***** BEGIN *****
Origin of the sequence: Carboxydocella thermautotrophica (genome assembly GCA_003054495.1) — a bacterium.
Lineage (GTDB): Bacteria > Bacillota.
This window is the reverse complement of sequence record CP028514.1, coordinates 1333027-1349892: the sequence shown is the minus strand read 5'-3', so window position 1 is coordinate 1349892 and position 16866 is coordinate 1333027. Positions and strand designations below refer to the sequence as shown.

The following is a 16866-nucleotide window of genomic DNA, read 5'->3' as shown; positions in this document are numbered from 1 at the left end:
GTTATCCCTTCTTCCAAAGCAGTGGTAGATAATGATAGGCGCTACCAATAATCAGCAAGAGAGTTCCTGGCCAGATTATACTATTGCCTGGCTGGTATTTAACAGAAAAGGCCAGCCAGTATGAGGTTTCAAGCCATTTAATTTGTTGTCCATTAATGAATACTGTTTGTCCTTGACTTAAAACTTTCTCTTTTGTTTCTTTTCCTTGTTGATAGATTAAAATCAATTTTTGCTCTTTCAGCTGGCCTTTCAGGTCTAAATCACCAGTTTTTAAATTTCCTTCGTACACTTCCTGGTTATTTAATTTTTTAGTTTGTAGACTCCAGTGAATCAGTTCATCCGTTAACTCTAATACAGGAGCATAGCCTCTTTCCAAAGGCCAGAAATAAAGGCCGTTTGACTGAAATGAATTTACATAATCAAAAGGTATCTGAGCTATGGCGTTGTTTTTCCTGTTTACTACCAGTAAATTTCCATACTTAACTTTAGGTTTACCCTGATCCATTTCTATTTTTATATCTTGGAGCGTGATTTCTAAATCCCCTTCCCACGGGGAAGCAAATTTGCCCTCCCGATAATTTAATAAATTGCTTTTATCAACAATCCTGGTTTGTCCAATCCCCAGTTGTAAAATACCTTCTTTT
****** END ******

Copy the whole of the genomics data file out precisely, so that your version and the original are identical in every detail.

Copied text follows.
Origin of the sequence: Carboxydocella thermautotrophica (genome assembly GCA_003054495.1) — a bacterium.
Lineage (GTDB): Bacteria > Bacillota.
This window is the reverse complement of sequence record CP028514.1, coordinates 1333027-1349892: the sequence shown is the minus strand read 5'-3', so window position 1 is coordinate 1349892 and position 16866 is coordinate 1333027. Positions and strand designations below refer to the sequence as shown.

The following is a 16866-nucleotide window of genomic DNA, read 5'->3' as shown; positions in this document are numbered from 1 at the left end:
GTTATCCCTTCTTCCAAAGCAGTGGTAGATAATGATAGGCGCTACCAATAATCAGCAAGAGAGTTCCTGGCCAGATTATACTATTGCCTGGCTGGTATTTAACAGAAAAGGCCAGCCAGTATGAGGTTTCAAGCCATTTAATTTGTTGTCCATTAATGAATACTGTTTGTCCTTGACTTAAAACTTTCTCTTTTGTTTCTTTTCCTTGTTGATAGATTAAAATCAATTTTTGCTCTTTCAGCTGGCCTTTCAGGTCTAAATCACCAGTTTTTAAATTTCCTTCGTACACTTCCTGGTTATTTAATTTTTTAGTTTGTAGACTCCAGTGAATCAGTTCATCCGTTAACTCTAATACAGGAGCATAGCCTCTTTCCAAAGGCCAGAAATAAAGGCCGTTTGACTGAAATGAATTTACATAATCAAAAGGTATCTGAGCTATGGCGTTGTTTTTCCTGTTTACTACCAGTAAATTTCCATACTTAACTTTAGGTTTACCCTGATCCATTTCTATTTTTATATCTTGGAGCGTGATTTCTAAATCCCCTTCCCACGGGGAAGCAAATTTGCCCTCCCGATAATTTAATAAATTGCTTTTATCAACAATCCTGGTTTGTCCAATCCCCAGTTGTAAAATACCTTCTTTT